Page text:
Andre Viljoen spoke to Grant Dryden of Farming God’s Way about a new home food production programme called ‘Gardens of Faithfulness’ which is bringing fresh hope across the nation because it is feasible for poor people to undertake and it offers opportunities for churches, NGOs and individuals to make a difference
On May 4 last year, as the coronavirus lockdown was tightening the grip of poverty across South Africa, Grant Dryden had a defining-moment encounter with the Lord in a beautiful vegetable garden in Port Elizabeth.
At the time all the produce of that Farming God’s Way model garden was being given to people in hungry communities “but in desperation we saw we were not even scratching the surface of the need”, said Grant who has been rolling out FGW around the world for the past 17 years.
That time of prayer in the garden last May was one of several key God moments on a journey that began more than 30 years ago when the Holy Spirit instructed him not to pursue his dream of becoming a marine biologist but to wait on Him in order to make “the most important decision” in his life.
Heeding that instruction he fasted and prayed for a month and sensed God wanted him to study agriculture “so you can bring people out of poverty”. He completed a four-year honours degree course, which he said taught him a lot about agriculture but gave him no idea how to help the poor.
More than a decade later, while leading a church mission to deliver 50 tons of desperately-need food to starving villagers in Malawi, he had another destiny-shaping experience. While many people were celebrating the success of the mission which was backed by many caring donors, he became depressed as he realised that within months the villagers would be starving again.
He saw that the farming conditions in that area of Malawi were excellent and the people were hard-working but yet were failing at agriculture. He said the Lord opened his eyes afresh to the truth that people perish because of a lack of knowledge [Hosea 4:6]. This revelation led to the church’s adoption of Farming God’s Way in their missionary activity in Africa.
Over the years Grant systematised Farming God’s Way and developed training resources for the farming concept that was first implemented by Zimbabwean farmer Brian Oldreive — a journey which he says is continuing as God continues to reveal more about His ways.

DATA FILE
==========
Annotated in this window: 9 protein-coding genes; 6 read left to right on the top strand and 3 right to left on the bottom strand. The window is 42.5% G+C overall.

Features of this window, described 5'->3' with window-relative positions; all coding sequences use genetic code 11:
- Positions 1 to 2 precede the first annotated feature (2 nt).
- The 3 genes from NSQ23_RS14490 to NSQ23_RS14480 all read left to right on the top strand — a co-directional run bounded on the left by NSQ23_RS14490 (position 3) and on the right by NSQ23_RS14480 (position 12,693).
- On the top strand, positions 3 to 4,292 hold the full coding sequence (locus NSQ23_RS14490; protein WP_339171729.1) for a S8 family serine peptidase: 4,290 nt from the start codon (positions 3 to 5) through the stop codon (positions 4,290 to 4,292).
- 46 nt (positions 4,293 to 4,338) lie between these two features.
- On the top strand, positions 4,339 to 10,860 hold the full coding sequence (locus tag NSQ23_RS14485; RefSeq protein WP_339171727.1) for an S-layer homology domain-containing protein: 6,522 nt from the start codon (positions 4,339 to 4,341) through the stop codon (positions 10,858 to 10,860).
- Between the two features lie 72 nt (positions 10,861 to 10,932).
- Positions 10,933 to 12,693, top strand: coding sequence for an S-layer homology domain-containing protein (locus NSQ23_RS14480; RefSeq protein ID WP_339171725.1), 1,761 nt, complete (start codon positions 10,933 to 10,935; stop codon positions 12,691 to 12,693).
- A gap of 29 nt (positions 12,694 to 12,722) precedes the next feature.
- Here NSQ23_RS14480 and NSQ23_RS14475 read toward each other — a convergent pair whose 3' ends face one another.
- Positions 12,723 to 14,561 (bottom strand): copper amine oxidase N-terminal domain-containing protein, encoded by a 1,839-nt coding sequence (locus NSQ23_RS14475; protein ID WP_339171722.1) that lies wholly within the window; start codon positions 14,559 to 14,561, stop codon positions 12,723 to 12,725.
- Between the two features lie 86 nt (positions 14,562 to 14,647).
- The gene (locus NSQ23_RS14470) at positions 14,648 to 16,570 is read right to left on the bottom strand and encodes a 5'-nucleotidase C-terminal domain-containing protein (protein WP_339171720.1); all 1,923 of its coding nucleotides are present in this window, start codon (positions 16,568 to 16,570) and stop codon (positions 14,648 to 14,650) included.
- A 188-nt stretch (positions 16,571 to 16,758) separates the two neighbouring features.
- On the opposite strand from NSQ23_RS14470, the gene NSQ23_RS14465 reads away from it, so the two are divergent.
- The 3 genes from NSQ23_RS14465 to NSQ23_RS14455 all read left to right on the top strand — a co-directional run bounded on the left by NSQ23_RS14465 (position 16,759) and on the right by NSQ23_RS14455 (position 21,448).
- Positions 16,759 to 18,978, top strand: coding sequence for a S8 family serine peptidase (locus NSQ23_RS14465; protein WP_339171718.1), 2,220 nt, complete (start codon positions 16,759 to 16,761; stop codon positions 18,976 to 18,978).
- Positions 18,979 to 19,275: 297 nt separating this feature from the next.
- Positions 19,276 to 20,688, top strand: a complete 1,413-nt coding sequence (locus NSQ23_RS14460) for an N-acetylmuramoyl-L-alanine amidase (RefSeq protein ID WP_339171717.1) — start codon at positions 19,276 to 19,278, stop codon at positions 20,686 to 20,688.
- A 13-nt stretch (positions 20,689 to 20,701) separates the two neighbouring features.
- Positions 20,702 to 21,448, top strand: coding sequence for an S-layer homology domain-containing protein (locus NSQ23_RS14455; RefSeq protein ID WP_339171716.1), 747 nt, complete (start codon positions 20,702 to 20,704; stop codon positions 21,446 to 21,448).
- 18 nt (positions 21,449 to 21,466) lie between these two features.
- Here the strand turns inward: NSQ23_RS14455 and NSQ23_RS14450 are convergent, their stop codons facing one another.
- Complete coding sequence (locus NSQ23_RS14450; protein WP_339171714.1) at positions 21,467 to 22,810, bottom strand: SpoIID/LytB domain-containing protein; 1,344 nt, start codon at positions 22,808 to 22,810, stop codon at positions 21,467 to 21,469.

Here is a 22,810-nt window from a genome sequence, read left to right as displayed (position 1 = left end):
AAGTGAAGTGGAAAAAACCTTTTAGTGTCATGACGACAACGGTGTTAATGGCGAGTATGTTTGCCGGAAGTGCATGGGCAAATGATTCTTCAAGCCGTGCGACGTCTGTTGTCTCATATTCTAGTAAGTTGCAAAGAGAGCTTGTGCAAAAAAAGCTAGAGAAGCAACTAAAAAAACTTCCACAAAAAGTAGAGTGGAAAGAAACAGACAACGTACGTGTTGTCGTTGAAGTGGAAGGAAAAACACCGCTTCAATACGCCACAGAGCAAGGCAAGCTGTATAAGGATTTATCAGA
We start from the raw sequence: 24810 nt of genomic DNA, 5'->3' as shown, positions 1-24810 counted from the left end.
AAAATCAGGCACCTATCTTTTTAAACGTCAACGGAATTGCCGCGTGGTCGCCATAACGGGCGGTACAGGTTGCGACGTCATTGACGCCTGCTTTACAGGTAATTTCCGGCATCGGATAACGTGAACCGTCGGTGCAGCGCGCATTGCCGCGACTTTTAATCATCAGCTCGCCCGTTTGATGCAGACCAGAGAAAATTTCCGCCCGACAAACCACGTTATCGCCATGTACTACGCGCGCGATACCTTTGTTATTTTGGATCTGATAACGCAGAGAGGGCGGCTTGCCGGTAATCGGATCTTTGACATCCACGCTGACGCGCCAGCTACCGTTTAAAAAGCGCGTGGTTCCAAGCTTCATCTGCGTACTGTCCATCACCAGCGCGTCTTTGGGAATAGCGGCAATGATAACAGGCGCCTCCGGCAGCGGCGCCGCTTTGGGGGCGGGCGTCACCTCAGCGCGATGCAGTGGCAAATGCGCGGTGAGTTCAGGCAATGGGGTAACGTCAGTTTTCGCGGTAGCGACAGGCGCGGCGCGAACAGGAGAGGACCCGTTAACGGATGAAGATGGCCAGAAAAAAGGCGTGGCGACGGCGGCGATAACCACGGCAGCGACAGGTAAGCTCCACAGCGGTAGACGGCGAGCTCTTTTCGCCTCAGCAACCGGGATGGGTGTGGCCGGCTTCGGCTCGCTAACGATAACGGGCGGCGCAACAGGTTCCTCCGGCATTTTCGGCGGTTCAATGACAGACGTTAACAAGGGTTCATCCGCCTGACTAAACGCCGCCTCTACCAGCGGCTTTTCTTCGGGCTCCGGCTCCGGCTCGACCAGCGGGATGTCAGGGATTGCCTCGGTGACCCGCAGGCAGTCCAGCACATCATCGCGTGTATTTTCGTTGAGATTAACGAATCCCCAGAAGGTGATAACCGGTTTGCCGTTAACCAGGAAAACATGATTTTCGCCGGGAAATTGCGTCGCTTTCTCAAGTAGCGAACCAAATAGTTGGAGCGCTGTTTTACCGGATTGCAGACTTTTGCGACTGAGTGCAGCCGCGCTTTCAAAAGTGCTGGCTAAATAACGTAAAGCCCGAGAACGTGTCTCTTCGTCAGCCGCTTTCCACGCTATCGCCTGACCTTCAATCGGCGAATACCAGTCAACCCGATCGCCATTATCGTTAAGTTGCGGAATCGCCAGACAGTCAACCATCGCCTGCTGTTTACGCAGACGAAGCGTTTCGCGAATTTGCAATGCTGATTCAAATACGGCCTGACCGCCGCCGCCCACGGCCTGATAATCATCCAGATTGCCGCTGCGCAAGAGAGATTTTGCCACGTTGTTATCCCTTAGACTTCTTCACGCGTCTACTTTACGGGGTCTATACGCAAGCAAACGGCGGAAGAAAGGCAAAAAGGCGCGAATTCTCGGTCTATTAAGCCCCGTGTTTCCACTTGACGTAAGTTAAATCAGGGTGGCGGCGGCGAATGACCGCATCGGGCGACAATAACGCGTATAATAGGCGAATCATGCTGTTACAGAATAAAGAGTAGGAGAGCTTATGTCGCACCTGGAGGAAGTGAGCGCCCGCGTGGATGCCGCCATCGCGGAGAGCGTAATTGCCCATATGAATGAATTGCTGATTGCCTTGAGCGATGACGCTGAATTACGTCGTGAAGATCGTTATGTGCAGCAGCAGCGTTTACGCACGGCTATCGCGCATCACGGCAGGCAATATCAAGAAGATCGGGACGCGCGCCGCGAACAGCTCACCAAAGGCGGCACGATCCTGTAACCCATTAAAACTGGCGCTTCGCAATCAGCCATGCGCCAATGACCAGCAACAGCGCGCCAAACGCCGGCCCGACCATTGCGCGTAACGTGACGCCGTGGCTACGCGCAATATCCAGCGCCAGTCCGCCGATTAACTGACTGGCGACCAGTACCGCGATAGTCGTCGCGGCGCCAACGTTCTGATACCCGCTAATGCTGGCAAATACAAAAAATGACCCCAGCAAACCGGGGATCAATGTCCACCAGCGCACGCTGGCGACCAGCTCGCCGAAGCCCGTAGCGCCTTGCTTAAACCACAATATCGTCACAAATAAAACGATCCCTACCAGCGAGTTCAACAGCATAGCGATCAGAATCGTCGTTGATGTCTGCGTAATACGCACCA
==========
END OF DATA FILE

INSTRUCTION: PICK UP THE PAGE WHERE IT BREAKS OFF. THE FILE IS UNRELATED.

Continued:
Over that time he has seen God’s approach to agriculture resulting in much greater yields and better-quality produce with a wide variety of crops in different climate and environmental conditions. He has also seen transformation of communities that adopt the approach.
Farming God’s Way is much more than a farming technique. It is a discipleship and community upliftment system that integrates biblical, management and technical keys in crop production.
And its successes cannot be attributed to man’s ingenuity but wholly to the Lord of Creation who, in Genesis 2, reveals Himself as the first farmer and master farmer who planted a garden in the East of Eden and has much to say about farming in His Word, said Grant.
“Our job is to bring to light God’s creative power and all His amazing wisdom,” he said.
For since the creation of the world God’s invisible qualities—his eternal power and divine nature—have been clearly seen, being understood from what has been made, so that people are without excuse. — Romans 1:20
Some years ago, influenced by the needs of urban communities, Farming God’s Way shifted their approach in South Africa to vegetable production, focusing on the nutritional needs of children.
And during his time of prayer in the model garden last May, in the midst of the household food shortage exacerbated by lockdown, Grant found himself face-to-face with the truth that for all their successes they needed a new strategy to address the current crisis.
“So, I said to the Lord: ‘Won’t you give us a hundred gardens like this? Then I stopped myself, and said: ‘No Lord, 100 gardens is not going to do it. Give us a thousand gardens.’